Fairies, Flutes, & Flowers Galore

Tchaikovsky’s The Nutcracker is a classic ballet that many people don’t realize they’re already familiar with. Sometimes it is the background music in commercials for things like M&Ms or Target stores, but the ballet became more of a popular holiday tradition around the same time the Disney film Fantasia came out back in the ’40s. Selections from the ballet suite are prominently used in the film to illustrate the changing of the seasons from summer to autumn to winter and a variety of dances are presented by fairies, fish, flowers, mushrooms and leaves including “Dance of the Sugar Plum Fairy,” “Chinese Dance,” “Dance of the Flutes,” “Arabian Dance,” “Russian Dance,” and “Waltz of the Flowers.”
So it’s no wonder why the time-honored traditional ballet pops up on the Laughlin December holiday entertainment scene each year like The Christmas Story shows up on television.
The Nutcracker is the one holiday tradition unlike any other because people get to experience it as live art, with the story told through dance. It makes appearances in theaters across the country, often in venues not given to ballet. Such is the case when the Anaheim Ballet brings its production of The Nutcracker to the stage of Don’s Celebrity Theatre within the Riverside Resort, Thursday-Sunday, Dec 7-10.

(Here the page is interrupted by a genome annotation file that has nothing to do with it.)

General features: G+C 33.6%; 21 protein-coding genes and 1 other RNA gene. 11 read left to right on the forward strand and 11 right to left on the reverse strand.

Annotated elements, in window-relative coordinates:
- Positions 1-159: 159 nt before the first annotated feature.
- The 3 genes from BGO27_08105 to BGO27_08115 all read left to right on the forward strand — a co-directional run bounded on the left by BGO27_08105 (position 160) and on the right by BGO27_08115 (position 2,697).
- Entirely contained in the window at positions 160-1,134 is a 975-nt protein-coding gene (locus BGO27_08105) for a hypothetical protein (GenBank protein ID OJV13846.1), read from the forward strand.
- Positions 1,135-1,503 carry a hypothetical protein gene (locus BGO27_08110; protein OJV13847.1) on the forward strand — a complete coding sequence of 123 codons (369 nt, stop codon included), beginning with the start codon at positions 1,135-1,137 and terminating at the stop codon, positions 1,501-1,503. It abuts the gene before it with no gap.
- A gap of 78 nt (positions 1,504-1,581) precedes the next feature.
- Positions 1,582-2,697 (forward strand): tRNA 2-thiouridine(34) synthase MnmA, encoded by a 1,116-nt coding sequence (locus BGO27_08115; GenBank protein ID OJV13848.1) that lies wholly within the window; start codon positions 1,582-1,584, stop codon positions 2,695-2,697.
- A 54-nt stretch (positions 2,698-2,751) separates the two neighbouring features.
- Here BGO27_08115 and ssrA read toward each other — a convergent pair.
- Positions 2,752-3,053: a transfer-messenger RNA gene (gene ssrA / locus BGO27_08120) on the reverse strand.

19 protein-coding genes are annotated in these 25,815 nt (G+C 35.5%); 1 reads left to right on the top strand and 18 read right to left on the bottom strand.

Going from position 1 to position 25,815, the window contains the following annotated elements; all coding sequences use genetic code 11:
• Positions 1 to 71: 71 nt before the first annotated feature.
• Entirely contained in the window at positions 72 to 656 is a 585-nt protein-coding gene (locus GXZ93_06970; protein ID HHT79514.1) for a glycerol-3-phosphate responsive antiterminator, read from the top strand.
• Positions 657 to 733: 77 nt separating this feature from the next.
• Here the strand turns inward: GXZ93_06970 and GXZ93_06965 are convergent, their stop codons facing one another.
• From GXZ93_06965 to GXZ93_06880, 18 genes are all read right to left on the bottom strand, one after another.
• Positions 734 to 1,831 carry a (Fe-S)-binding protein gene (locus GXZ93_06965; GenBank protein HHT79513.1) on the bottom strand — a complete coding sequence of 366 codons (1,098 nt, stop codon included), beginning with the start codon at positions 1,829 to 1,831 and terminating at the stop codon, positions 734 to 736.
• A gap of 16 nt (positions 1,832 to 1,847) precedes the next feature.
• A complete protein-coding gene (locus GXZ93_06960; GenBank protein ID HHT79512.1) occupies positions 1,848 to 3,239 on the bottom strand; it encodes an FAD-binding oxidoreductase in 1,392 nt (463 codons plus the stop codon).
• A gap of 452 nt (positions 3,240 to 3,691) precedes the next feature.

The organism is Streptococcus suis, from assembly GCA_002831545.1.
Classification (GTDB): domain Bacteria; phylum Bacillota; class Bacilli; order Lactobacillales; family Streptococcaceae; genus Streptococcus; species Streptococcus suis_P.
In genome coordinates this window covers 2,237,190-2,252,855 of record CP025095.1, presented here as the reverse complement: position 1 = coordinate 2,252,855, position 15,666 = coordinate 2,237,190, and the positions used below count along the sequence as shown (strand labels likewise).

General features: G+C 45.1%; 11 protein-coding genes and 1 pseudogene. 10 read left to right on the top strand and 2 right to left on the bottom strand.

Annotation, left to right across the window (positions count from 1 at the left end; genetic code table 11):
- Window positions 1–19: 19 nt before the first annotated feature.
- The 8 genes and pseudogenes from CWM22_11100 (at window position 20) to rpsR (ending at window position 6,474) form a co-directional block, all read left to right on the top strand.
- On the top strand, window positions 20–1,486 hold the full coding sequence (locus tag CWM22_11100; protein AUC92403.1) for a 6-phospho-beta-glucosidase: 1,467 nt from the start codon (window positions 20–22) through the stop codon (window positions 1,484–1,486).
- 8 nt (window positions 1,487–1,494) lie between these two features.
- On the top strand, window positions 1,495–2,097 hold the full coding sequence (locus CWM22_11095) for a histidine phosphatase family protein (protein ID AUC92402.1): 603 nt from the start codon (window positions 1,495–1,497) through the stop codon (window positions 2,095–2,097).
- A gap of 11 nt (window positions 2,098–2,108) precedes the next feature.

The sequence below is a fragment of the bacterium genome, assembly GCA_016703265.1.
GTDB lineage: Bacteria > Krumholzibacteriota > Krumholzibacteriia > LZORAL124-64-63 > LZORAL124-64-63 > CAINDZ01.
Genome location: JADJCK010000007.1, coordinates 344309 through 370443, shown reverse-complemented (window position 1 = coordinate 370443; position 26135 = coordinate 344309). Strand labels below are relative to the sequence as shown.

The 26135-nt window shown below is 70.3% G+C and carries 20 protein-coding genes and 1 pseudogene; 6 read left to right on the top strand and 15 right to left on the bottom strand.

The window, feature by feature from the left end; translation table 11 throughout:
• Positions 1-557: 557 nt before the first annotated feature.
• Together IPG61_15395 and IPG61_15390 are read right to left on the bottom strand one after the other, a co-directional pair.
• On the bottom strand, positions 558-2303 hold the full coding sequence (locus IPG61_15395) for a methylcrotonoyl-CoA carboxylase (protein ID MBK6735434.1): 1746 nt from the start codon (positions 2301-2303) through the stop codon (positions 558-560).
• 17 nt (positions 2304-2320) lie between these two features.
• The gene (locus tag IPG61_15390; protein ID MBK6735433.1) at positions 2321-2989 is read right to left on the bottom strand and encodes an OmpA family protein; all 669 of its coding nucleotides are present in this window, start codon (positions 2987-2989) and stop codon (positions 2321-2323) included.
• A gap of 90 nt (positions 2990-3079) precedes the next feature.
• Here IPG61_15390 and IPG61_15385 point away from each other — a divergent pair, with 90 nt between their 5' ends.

Just as The Nutcracker is a tried and true holiday tradition, so is the tradition of the Anaheim Ballet bringing their version to the Riverside Resort. Since its first pirouette in Laughlin a little over 30 years ago, the ballet has become part of the December experience. It has become a family tradition as well for many residents who have the chance to see a top-notch ballet company perform one of the holiday classics without traveling to a big city—or if you have traveled here from a big city, it is your chance to see the ballet at a bargain price without worrying about parking.
And the Anaheim Ballet is one of the best. The company was the recipient of the Arts Orange County’s 2008 Outstanding Arts Organization Award, celebrating the outstanding achievements of the county’s creative community for 2007-2008.